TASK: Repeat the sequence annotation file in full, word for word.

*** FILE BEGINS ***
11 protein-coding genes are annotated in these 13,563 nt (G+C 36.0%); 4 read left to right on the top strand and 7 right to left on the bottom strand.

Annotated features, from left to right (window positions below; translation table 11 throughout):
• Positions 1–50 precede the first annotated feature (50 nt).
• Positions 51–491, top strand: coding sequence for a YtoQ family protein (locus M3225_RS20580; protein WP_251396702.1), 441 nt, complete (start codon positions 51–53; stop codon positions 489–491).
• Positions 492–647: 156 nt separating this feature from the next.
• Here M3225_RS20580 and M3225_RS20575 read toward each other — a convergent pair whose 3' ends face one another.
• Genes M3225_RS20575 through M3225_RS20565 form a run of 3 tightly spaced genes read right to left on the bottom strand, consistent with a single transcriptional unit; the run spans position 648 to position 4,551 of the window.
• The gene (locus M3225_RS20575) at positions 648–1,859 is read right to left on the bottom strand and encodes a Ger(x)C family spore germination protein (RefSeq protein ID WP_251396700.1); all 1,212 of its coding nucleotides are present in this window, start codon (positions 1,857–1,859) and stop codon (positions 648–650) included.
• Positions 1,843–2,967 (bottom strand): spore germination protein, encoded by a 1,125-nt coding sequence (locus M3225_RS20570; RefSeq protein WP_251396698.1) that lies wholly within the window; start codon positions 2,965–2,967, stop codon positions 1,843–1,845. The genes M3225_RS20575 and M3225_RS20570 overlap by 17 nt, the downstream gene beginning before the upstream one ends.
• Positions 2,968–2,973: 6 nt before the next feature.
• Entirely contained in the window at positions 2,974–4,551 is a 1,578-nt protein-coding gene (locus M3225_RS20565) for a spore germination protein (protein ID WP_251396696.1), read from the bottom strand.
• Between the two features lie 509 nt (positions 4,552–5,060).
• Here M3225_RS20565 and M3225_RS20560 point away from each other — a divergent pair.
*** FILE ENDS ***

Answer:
11 protein-coding genes are annotated in these 13,563 nt (G+C 36.0%); 4 read left to right on the top strand and 7 right to left on the bottom strand.

Annotated features, from left to right (window positions below; translation table 11 throughout):
• Positions 1–50 precede the first annotated feature (50 nt).
• Positions 51–491, top strand: coding sequence for a YtoQ family protein (locus M3225_RS20580; protein WP_251396702.1), 441 nt, complete (start codon positions 51–53; stop codon positions 489–491).
• Positions 492–647: 156 nt separating this feature from the next.
• Here M3225_RS20580 and M3225_RS20575 read toward each other — a convergent pair whose 3' ends face one another.
• Genes M3225_RS20575 through M3225_RS20565 form a run of 3 tightly spaced genes read right to left on the bottom strand, consistent with a single transcriptional unit; the run spans position 648 to position 4,551 of the window.
• The gene (locus M3225_RS20575) at positions 648–1,859 is read right to left on the bottom strand and encodes a Ger(x)C family spore germination protein (RefSeq protein ID WP_251396700.1); all 1,212 of its coding nucleotides are present in this window, start codon (positions 1,857–1,859) and stop codon (positions 648–650) included.
• Positions 1,843–2,967 (bottom strand): spore germination protein, encoded by a 1,125-nt coding sequence (locus M3225_RS20570; RefSeq protein WP_251396698.1) that lies wholly within the window; start codon positions 2,965–2,967, stop codon positions 1,843–1,845. The genes M3225_RS20575 and M3225_RS20570 overlap by 17 nt, the downstream gene beginning before the upstream one ends.
• Positions 2,968–2,973: 6 nt before the next feature.
• Entirely contained in the window at positions 2,974–4,551 is a 1,578-nt protein-coding gene (locus M3225_RS20565) for a spore germination protein (protein ID WP_251396696.1), read from the bottom strand.
• Between the two features lie 509 nt (positions 4,552–5,060).
• Here M3225_RS20565 and M3225_RS20560 point away from each other — a divergent pair.